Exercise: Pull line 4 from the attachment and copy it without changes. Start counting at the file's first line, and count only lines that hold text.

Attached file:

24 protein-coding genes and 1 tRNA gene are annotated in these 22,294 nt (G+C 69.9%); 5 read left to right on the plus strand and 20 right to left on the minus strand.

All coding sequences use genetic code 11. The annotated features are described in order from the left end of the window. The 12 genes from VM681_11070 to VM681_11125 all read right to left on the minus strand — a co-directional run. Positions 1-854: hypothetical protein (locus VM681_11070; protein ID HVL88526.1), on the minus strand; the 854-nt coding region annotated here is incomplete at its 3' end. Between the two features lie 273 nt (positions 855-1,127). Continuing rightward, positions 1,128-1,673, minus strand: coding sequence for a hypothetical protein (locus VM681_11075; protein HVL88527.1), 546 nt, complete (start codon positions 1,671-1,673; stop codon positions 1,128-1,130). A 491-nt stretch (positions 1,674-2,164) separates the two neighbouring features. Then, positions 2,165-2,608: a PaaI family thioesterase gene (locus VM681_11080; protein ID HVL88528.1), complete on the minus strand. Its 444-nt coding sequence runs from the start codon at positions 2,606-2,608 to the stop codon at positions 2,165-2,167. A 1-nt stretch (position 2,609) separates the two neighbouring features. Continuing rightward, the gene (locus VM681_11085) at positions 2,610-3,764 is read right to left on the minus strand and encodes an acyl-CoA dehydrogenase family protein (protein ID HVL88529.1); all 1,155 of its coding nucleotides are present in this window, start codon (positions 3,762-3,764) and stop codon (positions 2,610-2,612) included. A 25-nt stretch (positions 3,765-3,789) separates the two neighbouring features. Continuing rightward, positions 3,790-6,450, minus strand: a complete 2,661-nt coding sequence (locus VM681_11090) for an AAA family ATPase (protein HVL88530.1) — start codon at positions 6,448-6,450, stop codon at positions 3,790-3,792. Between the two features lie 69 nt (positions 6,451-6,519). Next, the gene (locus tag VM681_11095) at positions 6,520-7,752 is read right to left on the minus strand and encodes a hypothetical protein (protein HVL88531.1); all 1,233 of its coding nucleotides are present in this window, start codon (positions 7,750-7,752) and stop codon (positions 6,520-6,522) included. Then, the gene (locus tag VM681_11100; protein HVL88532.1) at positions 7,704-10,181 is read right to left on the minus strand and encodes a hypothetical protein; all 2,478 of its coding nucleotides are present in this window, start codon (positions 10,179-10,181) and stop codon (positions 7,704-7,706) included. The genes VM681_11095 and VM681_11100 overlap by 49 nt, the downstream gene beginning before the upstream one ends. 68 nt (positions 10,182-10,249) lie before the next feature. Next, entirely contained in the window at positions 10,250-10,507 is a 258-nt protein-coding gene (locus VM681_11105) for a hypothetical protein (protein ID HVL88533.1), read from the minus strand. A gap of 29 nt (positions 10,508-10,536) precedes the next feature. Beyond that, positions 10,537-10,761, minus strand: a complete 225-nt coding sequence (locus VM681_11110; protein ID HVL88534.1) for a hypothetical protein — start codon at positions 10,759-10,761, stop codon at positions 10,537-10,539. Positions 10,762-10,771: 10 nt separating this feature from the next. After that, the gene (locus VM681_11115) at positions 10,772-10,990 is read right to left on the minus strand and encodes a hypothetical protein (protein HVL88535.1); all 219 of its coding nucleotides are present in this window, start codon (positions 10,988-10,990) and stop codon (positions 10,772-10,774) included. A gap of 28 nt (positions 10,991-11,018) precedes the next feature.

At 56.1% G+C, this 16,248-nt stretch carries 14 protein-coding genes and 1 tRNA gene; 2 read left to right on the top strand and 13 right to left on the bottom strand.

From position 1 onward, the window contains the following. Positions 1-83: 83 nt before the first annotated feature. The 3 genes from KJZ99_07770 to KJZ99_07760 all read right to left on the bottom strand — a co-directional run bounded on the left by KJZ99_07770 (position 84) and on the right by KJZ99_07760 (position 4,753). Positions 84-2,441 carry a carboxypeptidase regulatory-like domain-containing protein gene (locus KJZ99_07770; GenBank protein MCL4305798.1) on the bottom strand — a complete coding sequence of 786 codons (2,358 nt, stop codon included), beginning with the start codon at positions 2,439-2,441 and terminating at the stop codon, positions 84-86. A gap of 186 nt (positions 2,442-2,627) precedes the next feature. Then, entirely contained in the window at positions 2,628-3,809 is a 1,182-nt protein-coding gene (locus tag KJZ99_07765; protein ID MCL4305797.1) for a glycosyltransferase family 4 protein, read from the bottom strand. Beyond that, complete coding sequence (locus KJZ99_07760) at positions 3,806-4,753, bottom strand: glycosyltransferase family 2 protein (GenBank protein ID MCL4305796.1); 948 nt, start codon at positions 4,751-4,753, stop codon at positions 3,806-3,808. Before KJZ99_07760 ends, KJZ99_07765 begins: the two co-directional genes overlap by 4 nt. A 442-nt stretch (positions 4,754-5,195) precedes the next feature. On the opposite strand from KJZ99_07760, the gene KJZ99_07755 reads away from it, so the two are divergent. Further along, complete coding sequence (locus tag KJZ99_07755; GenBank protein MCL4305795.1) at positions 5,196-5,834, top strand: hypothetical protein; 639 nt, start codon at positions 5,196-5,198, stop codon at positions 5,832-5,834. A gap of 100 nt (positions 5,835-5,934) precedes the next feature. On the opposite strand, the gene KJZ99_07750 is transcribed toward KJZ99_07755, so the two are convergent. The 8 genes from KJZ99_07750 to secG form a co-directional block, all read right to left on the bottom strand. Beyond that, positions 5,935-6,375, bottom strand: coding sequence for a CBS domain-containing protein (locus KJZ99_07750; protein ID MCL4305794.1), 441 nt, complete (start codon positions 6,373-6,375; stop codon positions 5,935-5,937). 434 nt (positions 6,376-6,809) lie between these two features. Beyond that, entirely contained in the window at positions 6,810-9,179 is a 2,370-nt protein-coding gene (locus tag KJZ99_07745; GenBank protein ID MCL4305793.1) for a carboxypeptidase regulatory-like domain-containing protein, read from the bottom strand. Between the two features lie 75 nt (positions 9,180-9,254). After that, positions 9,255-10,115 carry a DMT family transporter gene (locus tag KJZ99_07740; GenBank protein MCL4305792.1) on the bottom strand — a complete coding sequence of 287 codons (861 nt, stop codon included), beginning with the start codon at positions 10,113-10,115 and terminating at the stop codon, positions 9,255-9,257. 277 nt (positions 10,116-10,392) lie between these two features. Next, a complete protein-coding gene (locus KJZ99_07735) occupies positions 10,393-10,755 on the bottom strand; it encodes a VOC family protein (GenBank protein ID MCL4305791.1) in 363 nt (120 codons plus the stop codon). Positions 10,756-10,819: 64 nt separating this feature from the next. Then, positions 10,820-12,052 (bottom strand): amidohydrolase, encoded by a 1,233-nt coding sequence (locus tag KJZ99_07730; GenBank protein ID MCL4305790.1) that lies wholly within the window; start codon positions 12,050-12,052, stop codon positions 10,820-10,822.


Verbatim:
From position 1 onward, the window contains the following. Positions 1-83: 83 nt before the first annotated feature. The 3 genes from KJZ99_07770 to KJZ99_07760 all read right to left on the bottom strand — a co-directional run bounded on the left by KJZ99_07770 (position 84) and on the right by KJZ99_07760 (position 4,753). Positions 84-2,441 carry a carboxypeptidase regulatory-like domain-containing protein gene (locus KJZ99_07770; GenBank protein MCL4305798.1) on the bottom strand — a complete coding sequence of 786 codons (2,358 nt, stop codon included), beginning with the start codon at positions 2,439-2,441 and terminating at the stop codon, positions 84-86. A gap of 186 nt (positions 2,442-2,627) precedes the next feature. Then, entirely contained in the window at positions 2,628-3,809 is a 1,182-nt protein-coding gene (locus tag KJZ99_07765; protein ID MCL4305797.1) for a glycosyltransferase family 4 protein, read from the bottom strand. Beyond that, complete coding sequence (locus KJZ99_07760) at positions 3,806-4,753, bottom strand: glycosyltransferase family 2 protein (GenBank protein ID MCL4305796.1); 948 nt, start codon at positions 4,751-4,753, stop codon at positions 3,806-3,808. Before KJZ99_07760 ends, KJZ99_07765 begins: the two co-directional genes overlap by 4 nt. A 442-nt stretch (positions 4,754-5,195) precedes the next feature. On the opposite strand from KJZ99_07760, the gene KJZ99_07755 reads away from it, so the two are divergent. Further along, complete coding sequence (locus tag KJZ99_07755; GenBank protein MCL4305795.1) at positions 5,196-5,834, top strand: hypothetical protein; 639 nt, start codon at positions 5,196-5,198, stop codon at positions 5,832-5,834. A gap of 100 nt (positions 5,835-5,934) precedes the next feature. On the opposite strand, the gene KJZ99_07750 is transcribed toward KJZ99_07755, so the two are convergent. The 8 genes from KJZ99_07750 to secG form a co-directional block, all read right to left on the bottom strand. Beyond that, positions 5,935-6,375, bottom strand: coding sequence for a CBS domain-containing protein (locus KJZ99_07750; protein ID MCL4305794.1), 441 nt, complete (start codon positions 6,373-6,375; stop codon positions 5,935-5,937). 434 nt (positions 6,376-6,809) lie between these two features. Beyond that, entirely contained in the window at positions 6,810-9,179 is a 2,370-nt protein-coding gene (locus tag KJZ99_07745; GenBank protein ID MCL4305793.1) for a carboxypeptidase regulatory-like domain-containing protein, read from the bottom strand. Between the two features lie 75 nt (positions 9,180-9,254). After that, positions 9,255-10,115 carry a DMT family transporter gene (locus tag KJZ99_07740; GenBank protein MCL4305792.1) on the bottom strand — a complete coding sequence of 287 codons (861 nt, stop codon included), beginning with the start codon at positions 10,113-10,115 and terminating at the stop codon, positions 9,255-9,257. 277 nt (positions 10,116-10,392) lie between these two features. Next, a complete protein-coding gene (locus KJZ99_07735) occupies positions 10,393-10,755 on the bottom strand; it encodes a VOC family protein (GenBank protein ID MCL4305791.1) in 363 nt (120 codons plus the stop codon). Positions 10,756-10,819: 64 nt separating this feature from the next. Then, positions 10,820-12,052 (bottom strand): amidohydrolase, encoded by a 1,233-nt coding sequence (locus tag KJZ99_07730; GenBank protein ID MCL4305790.1) that lies wholly within the window; start codon positions 12,050-12,052, stop codon positions 10,820-10,822.